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Thursday, May 27, 2010

What is Self - defense ?

Being a martial artist am often asked by  people that  how soon can they learn self - defense. For many self - defense is just learning some techniques or points on the body. Many feel they can fight like Bruce Lee in just a month or even lesser. Well they are WRONG.
So what exactly is self -defense?
The ability to defend or protect oneself at the moment we are attacked is called self - defense. In order to defend oneself we need to train our reflexes. The movements, techniques, combination's need to be practiced many many times. When repetitive practice is done the movements get set into our reflex. Once the movements are set into the reflex then when we are attacked our hands and legs move out of reflex so we don't need to think and waste valuable time. This process is slow and the time taking for setting the movements into our reflex varies from individual to individual. For a person who is pretty fit and is into any kind of sport it will be faster. To be pretty good with say a medium level of self defense ability it would take a person minimum 6 - 8 months of regular training. Self - defense does not only depend on reflexes it also needs a person to be alert, confident, fast, use common sense and keep the mind empty. A combination of all these factors will enable perfect defending ability. Lets look at each of the other factors in brief. One has to be ALERT - if you are attacked and you are not alert or aware of the attack there are good chances that you will succumb to injury and may not be able retaliate back. 
CONFIDENT- Most robbers, thief's and so on that may attack you while you are on the road do not expect you to attack back. They use fear psychosis to their advantage shattering us. With due course of training our confidence levels increase enabling us to be calm and composed.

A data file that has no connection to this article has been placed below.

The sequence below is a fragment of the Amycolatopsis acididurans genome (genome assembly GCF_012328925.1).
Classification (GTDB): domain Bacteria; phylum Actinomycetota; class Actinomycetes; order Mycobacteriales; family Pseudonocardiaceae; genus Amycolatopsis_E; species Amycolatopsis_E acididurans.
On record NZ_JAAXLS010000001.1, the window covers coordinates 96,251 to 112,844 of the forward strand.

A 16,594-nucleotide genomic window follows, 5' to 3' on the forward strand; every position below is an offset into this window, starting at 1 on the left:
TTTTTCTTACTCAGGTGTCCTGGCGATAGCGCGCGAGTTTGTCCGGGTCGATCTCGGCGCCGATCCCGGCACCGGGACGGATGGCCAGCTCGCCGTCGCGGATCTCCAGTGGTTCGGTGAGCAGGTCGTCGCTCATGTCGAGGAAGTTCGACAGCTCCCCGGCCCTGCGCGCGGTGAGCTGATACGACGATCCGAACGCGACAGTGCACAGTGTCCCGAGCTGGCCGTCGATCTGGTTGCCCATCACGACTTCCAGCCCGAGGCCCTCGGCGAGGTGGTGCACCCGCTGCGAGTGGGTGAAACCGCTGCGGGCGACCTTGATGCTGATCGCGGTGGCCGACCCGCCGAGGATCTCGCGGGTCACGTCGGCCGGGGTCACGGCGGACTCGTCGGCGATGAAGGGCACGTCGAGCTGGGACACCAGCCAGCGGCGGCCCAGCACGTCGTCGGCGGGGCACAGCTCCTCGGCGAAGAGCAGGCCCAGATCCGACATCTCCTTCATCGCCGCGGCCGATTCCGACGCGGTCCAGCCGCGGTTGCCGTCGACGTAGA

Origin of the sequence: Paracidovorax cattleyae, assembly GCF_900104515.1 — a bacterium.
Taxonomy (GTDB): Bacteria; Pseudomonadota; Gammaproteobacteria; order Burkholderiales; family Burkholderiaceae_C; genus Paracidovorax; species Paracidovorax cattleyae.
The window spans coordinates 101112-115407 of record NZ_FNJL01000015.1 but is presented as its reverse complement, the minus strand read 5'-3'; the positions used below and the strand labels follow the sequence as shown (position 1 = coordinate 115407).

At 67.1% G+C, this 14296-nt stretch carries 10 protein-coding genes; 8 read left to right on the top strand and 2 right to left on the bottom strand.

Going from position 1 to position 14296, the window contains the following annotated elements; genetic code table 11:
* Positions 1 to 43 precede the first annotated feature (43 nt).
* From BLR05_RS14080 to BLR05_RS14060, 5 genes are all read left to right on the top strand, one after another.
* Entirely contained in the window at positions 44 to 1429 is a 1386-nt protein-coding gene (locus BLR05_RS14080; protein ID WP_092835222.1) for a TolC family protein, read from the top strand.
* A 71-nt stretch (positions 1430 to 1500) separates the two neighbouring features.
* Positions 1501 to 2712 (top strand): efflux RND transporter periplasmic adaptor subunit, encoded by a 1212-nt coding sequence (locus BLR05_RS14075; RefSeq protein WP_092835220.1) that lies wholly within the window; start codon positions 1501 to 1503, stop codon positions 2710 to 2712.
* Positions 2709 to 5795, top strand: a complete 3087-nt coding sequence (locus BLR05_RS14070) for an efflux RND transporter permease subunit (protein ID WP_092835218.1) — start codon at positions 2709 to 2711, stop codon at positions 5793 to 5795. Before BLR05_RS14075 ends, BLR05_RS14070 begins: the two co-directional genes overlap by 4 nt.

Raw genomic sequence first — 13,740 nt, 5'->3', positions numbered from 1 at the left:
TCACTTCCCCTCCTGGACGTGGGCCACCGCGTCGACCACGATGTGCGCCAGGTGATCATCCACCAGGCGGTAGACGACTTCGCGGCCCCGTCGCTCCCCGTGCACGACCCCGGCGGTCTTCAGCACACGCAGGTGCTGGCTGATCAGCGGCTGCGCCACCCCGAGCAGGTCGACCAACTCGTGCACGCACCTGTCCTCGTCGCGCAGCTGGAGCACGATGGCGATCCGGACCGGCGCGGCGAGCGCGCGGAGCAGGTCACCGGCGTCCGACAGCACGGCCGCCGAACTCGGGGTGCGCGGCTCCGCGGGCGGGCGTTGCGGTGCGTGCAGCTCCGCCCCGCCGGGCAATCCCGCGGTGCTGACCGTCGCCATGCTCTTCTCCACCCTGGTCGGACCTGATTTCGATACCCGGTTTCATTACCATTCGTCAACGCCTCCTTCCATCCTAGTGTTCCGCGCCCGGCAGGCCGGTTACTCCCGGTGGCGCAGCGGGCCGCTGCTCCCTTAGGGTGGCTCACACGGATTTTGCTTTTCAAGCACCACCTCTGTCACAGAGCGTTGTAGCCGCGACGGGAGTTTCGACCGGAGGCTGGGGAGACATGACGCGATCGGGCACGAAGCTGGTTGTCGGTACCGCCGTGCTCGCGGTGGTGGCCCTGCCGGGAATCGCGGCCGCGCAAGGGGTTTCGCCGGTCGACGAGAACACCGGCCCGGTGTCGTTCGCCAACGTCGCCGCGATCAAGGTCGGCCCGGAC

FAST - Element of surprise is always an added advantage. Most attackers don't expect you to reciprocate, so the slightest movement to attack him instantly could not only shock the attacker but he may run away too.
COMMON SENSE  - This is something which is generally very uncommon. Many with little training feel they can fight with 20 people like it is done in movies. No matter how well trained you are the best option is always to avoid a fight on the road unless that is your only option. It is very foolish for a person with little training to try and fight with a robber holding a knife when you don't have lots of money etc on you. 
EMPTY MIND - While we are on the road we are constantly keeping our mind occupied with thoughts of tasks to complete or fixing our schedule for the day and so on. Well if our mind is busy with this then how can it perceive an attacker moving towards us. Making us less alert, taking us by surprise thus slowing our reaction to the attack. 
So a well balanced combination of all these factors enable us to defend ourselves. Don't fall prey to people promising you with the ability to defend yourself in short courses like say a week or month. Yes in the stipulated time of the course you may learn all the techniques and combination's but on the road the instructor wont come to show you the technique nor will you have time to think. Most street fights last for a few seconds, it is these seconds that decide whether you become a victim or you foil the attack and counter attack. To be able to respond without having to think is why the training needs time. In my opinion the time is well spent for in the worst case scenario your training will decide whether you get away unhurt or get seriously injured. So please don't reject a trainer or instructor who tells you he cant give you a fast course of self - defense.   

Friday, May 21, 2010

Why Martial Arts can not be a sport?

Just yesterday one of my gekusai's (student) was discussing with me about how karate will benefit from being accepted in to the Olympics.
Well so that is what has made me decide to write this post to educate and inform people about the facts then decide. Karate may get more popular and recognized world wide after it enters Olympics but at the cost of losing its authenticity, its traditional training practices and so on.